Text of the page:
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Brandeis University's Community Newspaper — Waltham, Mass.

Merit money no longer applies to study abroad

Published: January 23, 2009
Section: Front Page

Students were informed in an e-mail announcement from the Division of Students and Enrollment last Friday that they would “not receive any form of merit aid…while on study abroad” despite the fact that students on certain merit scholarships were guaranteed the use of their scholarships for study abroad upon admittance to the university.

Students who are Justice Brandeis Scholars, Presidential Scholars or recipients of the Dean’s Award were guaranteed that their scholarships “may be used for approved study abroad programs” in their acceptance letters.

Student Union President Jason Gray ’10 said that he has spent the past week talking to “senior administrators” and urging them to revisit the current merit aid study abroad policy. At the very least, Gray hopes that current merit scholars could be “grandfathered” into being able to use their scholarships to study abroad.

“In this case it is very clear that recipients of merit based awards were recruited and came to campus because they were told in writing that these could be used to study abroad,” Gray said.

Director of Student Financial Services Peter Giumette said that while the administration is “reevaluating” the use of merit scholarships toward study abroad, students are allowed to apply for need-based aide for the semester that they will be out of the country.

Gray, however, believes that there is “often a significant gap between what the university says a family can afford and what they can actually afford.”

“[Guimette]’s argument is not based in reality,” he said.

Guimette said that rescinding merit-based scholarships was seen as the best way to solve a $800,000 shortfall within the Department of Academic and Financial Services. Also underconsideration as solutions was limiting approved study abroad programs based on cost and increasing the minimum grade point average (GPA) required of students studying abroad.

Guimette said that while the minimum GPA was raised from a 2.7 to a 3.0, the department decided against limiting approved programs because “the most expensive programs are always the most popular.”

Gray said that he was upset that no student organization was consulted before the decision was made to disallow the use of merit scholarships to study abroad.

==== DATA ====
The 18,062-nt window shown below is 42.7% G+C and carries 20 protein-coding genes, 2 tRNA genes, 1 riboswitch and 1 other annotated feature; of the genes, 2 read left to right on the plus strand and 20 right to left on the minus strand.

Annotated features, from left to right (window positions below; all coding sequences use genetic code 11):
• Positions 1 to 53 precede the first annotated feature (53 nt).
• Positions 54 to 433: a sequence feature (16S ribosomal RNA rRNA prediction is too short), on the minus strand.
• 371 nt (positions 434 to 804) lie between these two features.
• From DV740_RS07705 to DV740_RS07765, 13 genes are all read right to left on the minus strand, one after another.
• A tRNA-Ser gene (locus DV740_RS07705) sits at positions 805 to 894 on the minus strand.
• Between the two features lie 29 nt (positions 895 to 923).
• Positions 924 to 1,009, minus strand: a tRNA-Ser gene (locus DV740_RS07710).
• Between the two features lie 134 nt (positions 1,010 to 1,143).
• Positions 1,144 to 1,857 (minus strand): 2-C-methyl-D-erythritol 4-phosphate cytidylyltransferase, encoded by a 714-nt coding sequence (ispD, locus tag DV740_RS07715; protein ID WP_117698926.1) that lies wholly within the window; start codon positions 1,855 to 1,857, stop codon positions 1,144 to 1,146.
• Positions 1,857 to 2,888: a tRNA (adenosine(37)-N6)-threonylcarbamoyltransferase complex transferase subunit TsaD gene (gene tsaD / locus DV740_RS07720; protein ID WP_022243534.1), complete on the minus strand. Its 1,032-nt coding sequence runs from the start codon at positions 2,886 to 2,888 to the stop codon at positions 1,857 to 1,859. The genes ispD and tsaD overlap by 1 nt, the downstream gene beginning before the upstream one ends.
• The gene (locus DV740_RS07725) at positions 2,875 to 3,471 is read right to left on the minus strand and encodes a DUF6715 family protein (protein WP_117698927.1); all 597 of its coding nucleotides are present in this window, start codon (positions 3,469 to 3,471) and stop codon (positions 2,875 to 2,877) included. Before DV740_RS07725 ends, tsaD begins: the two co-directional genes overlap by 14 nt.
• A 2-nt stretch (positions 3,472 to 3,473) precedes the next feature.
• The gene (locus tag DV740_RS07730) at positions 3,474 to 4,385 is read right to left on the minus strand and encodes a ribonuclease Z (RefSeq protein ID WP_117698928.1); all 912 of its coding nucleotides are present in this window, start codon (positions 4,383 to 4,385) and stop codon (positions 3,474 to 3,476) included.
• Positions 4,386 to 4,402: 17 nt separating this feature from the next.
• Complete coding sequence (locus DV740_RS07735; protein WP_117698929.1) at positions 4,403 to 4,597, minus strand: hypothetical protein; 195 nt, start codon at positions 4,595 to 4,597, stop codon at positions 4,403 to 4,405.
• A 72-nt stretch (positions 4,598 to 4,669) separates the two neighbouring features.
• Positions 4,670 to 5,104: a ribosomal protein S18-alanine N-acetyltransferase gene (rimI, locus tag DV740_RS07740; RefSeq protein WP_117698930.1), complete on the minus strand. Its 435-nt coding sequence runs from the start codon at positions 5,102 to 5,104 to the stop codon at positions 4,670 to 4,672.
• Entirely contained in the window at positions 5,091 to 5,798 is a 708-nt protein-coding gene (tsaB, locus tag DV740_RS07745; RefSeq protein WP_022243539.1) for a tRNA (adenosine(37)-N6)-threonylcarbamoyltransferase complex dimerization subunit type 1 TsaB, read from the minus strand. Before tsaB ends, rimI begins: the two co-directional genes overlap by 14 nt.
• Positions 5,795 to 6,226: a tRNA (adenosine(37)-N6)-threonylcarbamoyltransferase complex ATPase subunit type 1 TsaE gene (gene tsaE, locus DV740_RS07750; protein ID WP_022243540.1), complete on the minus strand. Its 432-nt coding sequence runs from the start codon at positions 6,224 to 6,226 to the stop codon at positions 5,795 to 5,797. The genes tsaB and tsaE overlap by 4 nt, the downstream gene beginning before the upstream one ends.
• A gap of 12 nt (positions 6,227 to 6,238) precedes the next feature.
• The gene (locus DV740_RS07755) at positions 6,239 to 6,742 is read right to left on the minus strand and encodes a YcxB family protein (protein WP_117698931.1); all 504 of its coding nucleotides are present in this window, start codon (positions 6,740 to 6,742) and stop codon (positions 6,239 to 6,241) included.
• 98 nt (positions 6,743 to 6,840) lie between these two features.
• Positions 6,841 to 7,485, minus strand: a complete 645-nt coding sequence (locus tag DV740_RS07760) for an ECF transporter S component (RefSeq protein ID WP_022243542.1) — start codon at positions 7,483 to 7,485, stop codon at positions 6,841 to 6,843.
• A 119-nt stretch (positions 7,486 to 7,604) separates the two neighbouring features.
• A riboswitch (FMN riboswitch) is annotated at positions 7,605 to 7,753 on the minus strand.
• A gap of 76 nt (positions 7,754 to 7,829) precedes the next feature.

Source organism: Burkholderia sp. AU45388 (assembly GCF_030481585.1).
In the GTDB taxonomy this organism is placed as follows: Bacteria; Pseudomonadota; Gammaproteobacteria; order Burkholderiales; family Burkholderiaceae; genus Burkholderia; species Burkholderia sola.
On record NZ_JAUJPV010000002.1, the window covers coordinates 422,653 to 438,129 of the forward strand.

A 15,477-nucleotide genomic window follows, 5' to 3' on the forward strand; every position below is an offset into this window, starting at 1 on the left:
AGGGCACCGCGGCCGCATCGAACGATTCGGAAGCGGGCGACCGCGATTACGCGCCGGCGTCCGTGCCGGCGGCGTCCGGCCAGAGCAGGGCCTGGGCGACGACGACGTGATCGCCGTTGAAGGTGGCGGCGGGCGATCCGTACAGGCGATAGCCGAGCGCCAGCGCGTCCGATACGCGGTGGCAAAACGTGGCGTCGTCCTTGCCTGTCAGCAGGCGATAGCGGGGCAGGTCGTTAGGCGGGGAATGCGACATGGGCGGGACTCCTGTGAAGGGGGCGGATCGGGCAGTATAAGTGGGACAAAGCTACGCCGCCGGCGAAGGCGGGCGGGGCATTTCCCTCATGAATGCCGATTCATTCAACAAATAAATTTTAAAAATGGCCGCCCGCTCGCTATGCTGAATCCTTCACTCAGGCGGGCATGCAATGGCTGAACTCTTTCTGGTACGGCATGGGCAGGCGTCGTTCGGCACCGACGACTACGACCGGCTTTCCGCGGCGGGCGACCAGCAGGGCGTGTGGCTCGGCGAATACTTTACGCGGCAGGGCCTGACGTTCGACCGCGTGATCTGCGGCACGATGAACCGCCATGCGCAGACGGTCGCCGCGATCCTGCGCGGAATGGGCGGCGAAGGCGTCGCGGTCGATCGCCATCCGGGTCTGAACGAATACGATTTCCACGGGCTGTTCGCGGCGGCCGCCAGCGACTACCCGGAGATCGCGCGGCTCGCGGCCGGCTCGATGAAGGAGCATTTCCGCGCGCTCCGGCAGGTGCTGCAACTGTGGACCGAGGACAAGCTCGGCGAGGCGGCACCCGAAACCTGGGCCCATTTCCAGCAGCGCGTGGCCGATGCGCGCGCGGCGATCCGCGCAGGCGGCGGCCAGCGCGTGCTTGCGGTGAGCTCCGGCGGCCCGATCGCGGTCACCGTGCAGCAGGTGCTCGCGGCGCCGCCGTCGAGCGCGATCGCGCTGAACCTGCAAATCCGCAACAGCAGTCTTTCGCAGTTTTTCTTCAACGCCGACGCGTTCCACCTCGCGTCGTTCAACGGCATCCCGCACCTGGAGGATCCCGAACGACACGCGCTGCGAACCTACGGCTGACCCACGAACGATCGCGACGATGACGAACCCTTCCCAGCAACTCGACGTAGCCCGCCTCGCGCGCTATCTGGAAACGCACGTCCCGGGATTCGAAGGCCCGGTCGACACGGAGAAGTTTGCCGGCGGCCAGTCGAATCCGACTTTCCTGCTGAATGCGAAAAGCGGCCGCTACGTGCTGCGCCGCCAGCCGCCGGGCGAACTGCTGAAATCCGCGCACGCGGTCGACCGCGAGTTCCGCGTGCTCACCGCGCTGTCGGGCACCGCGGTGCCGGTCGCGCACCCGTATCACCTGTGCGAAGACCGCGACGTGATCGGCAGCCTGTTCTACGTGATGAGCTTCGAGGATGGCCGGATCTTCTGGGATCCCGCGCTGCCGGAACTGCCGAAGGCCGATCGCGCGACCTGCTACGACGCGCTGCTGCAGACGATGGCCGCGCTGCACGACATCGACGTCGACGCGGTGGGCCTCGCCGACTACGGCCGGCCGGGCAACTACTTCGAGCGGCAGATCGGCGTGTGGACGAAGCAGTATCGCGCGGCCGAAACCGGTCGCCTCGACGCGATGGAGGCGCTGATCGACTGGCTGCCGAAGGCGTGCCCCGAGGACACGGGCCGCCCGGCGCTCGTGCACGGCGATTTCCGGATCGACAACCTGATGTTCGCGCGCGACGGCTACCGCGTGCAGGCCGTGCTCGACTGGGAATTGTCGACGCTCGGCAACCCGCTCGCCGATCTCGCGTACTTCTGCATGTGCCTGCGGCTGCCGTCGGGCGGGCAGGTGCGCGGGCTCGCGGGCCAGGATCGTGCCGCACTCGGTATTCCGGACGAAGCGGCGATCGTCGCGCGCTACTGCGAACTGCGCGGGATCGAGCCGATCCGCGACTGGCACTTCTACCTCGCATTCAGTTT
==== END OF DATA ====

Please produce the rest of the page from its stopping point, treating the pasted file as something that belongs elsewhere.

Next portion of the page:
The use of merit scholarships toward study abroad is just one of many complaints students have about Friday’s e-mail.

The e-mail also announced that students studying abroad next spring will have to enter a separate, stand alone room selection process to live in the Village in the fall. Fall housing in the Village will be limited to students planning to study abroad in the spring. The Village will transform into housing for midyears for the spring 2010 semester.

Gray said that he is also working to ensure that students who choose to go abroad by the Feb. 15 deadline will not be kicked out of housing if they later decide they are unable to study abroad.

Gray said he thought it likely that, at the very least, students who study abroad in the fall will be able to have a place to live on campus this spring.

Students are also outraged that those studying abroad will be forced to live in the Village—the most expensive housing option.

Dean of Residence Life Jeremy Leiferman said that reducing the rates for Village housing next fall have been discussed, however it is the Board of Trustees, and not Residence Life that has the final say about whether these changes can occur.

Unfortunately for students who will live in the Village this fall, the Board of Trustees does not meet until after room selection takes place, meaning that students will have no way of knowing how much their housing will cost before signing up to study abroad.

“Students are going into this blind,” Leiferman said.

Leiferman would not comment about whether or not it is likely that the Trustees would lower the price for housing in the Village, however Gray said that while he believes the rates should be lowered, he is not pursuing it because it is a futile cause.

The movement of students studying abroad into the Village is just the latest in a string of moves by the university in an effort to cut costs.

Leiferman denied that moving midyears into the Village would allow the university to accept more students into the 2013 class, which would increase revenue.

Instead he said that currently the university is housing 120 freshman in lofted triples and that increasing that number next year would strain first-your housing facilities.

“Next year’s freshman class is projected to be a little bigger than this year, but not significantly so,” he said.

Leiferman insisted that the fact that students living in lofted triples pay less for housing than those living in doubles did not come into effect when deciding to decrease the amount of lofted triples next year.

“It does result in a potential increase in revenue, but that was not taken under consideration in the decision making process,” he said. “It just turns out that this is a win, win situation.”